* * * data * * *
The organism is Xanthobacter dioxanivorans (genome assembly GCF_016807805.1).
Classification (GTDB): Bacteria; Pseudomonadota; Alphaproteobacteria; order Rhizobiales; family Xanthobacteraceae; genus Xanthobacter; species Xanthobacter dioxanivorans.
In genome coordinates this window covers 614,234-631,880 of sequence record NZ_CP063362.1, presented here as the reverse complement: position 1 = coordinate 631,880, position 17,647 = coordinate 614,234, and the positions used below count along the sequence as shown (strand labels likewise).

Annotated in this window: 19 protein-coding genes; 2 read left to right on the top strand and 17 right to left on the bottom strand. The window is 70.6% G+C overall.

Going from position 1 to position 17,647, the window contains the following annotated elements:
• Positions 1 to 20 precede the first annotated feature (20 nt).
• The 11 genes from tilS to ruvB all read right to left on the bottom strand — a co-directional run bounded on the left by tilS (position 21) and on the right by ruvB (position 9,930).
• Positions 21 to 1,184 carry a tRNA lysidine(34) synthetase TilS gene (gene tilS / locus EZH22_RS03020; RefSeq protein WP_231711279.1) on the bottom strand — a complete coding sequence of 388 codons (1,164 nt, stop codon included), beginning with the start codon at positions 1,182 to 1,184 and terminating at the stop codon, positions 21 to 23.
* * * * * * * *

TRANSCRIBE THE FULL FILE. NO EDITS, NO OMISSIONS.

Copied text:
The organism is Xanthobacter dioxanivorans (genome assembly GCF_016807805.1).
Classification (GTDB): Bacteria; Pseudomonadota; Alphaproteobacteria; order Rhizobiales; family Xanthobacteraceae; genus Xanthobacter; species Xanthobacter dioxanivorans.
In genome coordinates this window covers 614,234-631,880 of sequence record NZ_CP063362.1, presented here as the reverse complement: position 1 = coordinate 631,880, position 17,647 = coordinate 614,234, and the positions used below count along the sequence as shown (strand labels likewise).

Annotated in this window: 19 protein-coding genes; 2 read left to right on the top strand and 17 right to left on the bottom strand. The window is 70.6% G+C overall.

Going from position 1 to position 17,647, the window contains the following annotated elements:
• Positions 1 to 20 precede the first annotated feature (20 nt).
• The 11 genes from tilS to ruvB all read right to left on the bottom strand — a co-directional run bounded on the left by tilS (position 21) and on the right by ruvB (position 9,930).
• Positions 21 to 1,184 carry a tRNA lysidine(34) synthetase TilS gene (gene tilS / locus EZH22_RS03020; RefSeq protein WP_231711279.1) on the bottom strand — a complete coding sequence of 388 codons (1,164 nt, stop codon included), beginning with the start codon at positions 1,182 to 1,184 and terminating at the stop codon, positions 21 to 23.